stories on the experiences of Anglo-American sailors who had been taken captive by the infamous Barbary pirates.
Consequently, Cotton Mather’s writing contributed quite significantly to the formation of early American
nationalism. For example, he would write about the various trials and degradations suffered by the American captives, and
of the great need for them to persevere and hold on to their Christian faith. So these stories served to confirm and consolidate
American national identity, and to foster an already growing sense of patriotism in the colonies.
As Cotton Mather grew older he became more acquainted with the non-literalist trends and hermeneutics back
in England. And he saw that many people had been routinely disappointed with the literalist interpretations of various ministers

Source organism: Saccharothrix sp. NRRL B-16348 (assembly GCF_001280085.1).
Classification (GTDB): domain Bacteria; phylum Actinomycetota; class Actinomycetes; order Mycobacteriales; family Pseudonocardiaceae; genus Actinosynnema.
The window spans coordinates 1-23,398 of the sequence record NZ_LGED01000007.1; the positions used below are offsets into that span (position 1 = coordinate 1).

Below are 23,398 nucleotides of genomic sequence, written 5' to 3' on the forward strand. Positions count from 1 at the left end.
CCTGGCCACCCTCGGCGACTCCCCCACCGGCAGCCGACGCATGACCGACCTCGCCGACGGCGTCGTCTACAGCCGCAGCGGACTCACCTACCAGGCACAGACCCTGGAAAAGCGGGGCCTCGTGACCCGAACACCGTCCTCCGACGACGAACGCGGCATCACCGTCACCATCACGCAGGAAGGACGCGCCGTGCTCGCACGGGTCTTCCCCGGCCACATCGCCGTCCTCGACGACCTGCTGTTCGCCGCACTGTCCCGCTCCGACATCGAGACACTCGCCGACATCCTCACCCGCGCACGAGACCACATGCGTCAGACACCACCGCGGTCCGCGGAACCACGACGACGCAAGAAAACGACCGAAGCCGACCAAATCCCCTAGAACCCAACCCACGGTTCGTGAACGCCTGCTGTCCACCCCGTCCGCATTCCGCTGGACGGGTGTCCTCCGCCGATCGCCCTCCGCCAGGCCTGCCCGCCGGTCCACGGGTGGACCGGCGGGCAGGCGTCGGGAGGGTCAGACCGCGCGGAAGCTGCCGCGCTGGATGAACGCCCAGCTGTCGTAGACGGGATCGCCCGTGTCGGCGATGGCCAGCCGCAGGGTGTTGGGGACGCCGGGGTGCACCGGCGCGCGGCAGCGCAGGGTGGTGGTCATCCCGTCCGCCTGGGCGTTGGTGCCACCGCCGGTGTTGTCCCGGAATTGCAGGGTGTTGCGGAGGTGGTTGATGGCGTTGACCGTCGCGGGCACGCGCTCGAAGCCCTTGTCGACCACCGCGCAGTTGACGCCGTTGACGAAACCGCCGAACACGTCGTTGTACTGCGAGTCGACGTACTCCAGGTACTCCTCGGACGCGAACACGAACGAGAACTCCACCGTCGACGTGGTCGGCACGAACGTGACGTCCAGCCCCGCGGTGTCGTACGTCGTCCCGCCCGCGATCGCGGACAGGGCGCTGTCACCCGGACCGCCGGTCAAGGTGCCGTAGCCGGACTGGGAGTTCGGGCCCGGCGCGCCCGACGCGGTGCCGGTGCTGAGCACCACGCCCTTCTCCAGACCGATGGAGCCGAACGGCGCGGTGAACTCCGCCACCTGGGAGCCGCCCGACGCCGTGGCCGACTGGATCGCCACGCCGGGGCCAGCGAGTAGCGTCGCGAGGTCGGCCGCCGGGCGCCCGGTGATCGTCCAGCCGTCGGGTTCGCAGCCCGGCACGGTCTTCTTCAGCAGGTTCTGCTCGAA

– which is to say, many had become disappointed with those ministers who, based on their own literal interpretations
of biblical text, had predicted that the Millennium would arrive on such and such a date. For example, some pastors predicted
the Millennium would come in 1697, others said it would come in 1716, etc. Needless to say they were all proven wrong. At
that point, after seeing the late 17th and early 18th century “great disappointments”
among the religious masses, Cotton Mather began to question whether a purely literal approach to interpreting biblical prophecy
was correct. Thus, Mather tried to establish something of a hybrid approach. Toward the end of his life, however, he became
a convinced pre-millennialist like Joseph Mead, which is to say that Mather no longer believed the Jews had to be converted
as a precondition prior to Christ’s return, and that the only thing preventing the events of the Apocalypse from being
set in motion is the Will of God. In other words, Christ could return at any moment and there are no essential preconditions
for the Second Coming.
In any event, by the mid-eighteenth century, after more than